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Behind every economic policy initiative lies a narrative justifying that course of action: immigration increases unemployment; public debt is unsustainable; manufacturing is interminably declining; city growth is out of control.
We have many “narrators” driving these discussions of economics – the media, political parties, public sector bodies, business and indeed universities – each with their own set of interests and values.
Unfortunately, among these claimants, the voice of economic history has remained largely silent or selectively galvanised to prosecute a triumphalist or doomsayer interpretation: “the clever country’s many successes in policy and business”; or “the lucky country’s history has been a series of fortuitous events now running out of steam”.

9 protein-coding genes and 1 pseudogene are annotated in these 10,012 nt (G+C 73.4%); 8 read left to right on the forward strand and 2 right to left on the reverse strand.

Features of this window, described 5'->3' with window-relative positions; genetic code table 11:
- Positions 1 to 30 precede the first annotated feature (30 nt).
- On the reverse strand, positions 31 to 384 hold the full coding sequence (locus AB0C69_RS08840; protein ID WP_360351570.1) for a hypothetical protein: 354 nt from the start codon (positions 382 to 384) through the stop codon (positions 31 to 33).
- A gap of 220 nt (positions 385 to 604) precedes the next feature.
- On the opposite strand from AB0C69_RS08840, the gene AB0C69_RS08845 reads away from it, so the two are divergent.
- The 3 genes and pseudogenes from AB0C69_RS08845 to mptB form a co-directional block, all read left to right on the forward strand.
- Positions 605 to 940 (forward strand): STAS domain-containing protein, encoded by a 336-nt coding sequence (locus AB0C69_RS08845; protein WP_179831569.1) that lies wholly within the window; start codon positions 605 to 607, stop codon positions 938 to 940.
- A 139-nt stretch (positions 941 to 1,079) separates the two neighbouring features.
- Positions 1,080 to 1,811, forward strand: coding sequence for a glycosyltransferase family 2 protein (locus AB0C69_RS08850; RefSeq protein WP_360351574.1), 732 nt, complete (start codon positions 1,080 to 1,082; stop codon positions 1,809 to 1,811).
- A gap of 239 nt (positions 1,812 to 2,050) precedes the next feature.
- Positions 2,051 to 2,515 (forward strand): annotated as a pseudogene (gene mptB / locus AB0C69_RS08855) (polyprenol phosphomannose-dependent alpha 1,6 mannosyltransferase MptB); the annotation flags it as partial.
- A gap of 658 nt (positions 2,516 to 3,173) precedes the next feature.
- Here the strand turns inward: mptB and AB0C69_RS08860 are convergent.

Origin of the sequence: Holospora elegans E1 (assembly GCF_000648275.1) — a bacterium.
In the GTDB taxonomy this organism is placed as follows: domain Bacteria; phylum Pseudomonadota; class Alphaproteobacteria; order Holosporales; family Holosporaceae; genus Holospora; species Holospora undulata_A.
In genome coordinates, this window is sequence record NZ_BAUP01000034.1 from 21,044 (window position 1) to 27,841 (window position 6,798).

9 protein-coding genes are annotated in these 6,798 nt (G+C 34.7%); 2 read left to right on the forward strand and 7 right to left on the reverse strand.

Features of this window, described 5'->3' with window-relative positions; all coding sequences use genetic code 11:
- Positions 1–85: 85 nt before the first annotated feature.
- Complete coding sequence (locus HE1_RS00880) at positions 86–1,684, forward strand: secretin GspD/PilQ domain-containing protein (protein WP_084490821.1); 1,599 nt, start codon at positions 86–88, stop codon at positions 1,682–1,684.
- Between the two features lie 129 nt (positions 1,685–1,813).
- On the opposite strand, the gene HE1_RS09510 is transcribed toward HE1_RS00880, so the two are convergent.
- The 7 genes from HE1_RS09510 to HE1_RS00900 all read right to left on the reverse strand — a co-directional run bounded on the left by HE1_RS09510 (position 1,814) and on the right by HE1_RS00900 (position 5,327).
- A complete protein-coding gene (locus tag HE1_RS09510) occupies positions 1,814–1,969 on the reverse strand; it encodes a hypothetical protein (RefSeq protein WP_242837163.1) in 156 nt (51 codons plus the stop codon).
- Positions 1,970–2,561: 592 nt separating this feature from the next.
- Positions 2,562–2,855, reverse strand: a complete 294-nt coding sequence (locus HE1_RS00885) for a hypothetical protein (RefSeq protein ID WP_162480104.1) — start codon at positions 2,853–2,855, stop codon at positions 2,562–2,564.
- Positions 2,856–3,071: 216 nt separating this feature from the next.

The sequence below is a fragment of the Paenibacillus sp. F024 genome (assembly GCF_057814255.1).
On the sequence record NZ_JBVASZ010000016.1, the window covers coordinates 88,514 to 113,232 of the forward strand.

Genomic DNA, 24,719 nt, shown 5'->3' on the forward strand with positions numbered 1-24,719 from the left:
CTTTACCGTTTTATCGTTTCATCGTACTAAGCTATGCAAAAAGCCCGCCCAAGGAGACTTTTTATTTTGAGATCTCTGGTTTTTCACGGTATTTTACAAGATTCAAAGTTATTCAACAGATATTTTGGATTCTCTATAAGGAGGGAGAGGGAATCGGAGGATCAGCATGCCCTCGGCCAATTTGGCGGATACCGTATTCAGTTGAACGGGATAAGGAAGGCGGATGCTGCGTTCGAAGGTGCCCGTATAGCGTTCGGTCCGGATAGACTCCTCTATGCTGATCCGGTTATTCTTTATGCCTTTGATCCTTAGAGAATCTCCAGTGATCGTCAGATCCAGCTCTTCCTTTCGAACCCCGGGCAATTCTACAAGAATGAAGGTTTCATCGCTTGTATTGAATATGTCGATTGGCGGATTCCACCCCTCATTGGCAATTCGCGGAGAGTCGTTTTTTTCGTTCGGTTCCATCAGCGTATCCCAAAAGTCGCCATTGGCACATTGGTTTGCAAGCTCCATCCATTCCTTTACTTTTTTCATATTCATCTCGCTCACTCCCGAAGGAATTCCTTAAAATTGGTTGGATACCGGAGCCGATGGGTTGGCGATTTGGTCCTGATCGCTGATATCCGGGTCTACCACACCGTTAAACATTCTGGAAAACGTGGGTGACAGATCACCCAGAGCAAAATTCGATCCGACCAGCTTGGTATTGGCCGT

According to the recent review of the national curriculum, our ignorance of economic history begins early. Three times the report chastises the lack of economic history in our schools. The teaching of economic history in universities has become the victim of organisational pressures pushing out small disciplines and intellectual trends on either edge towards econometrics and cultural history.
The seriousness of the recent global financial crisis for many nations jolted economic history from its slumber. In its aftermath, The Economist asked a group of leading economists whether the crisis would affect the teaching of economics. Their overwhelming response was to reinstate economic history in the curriculum.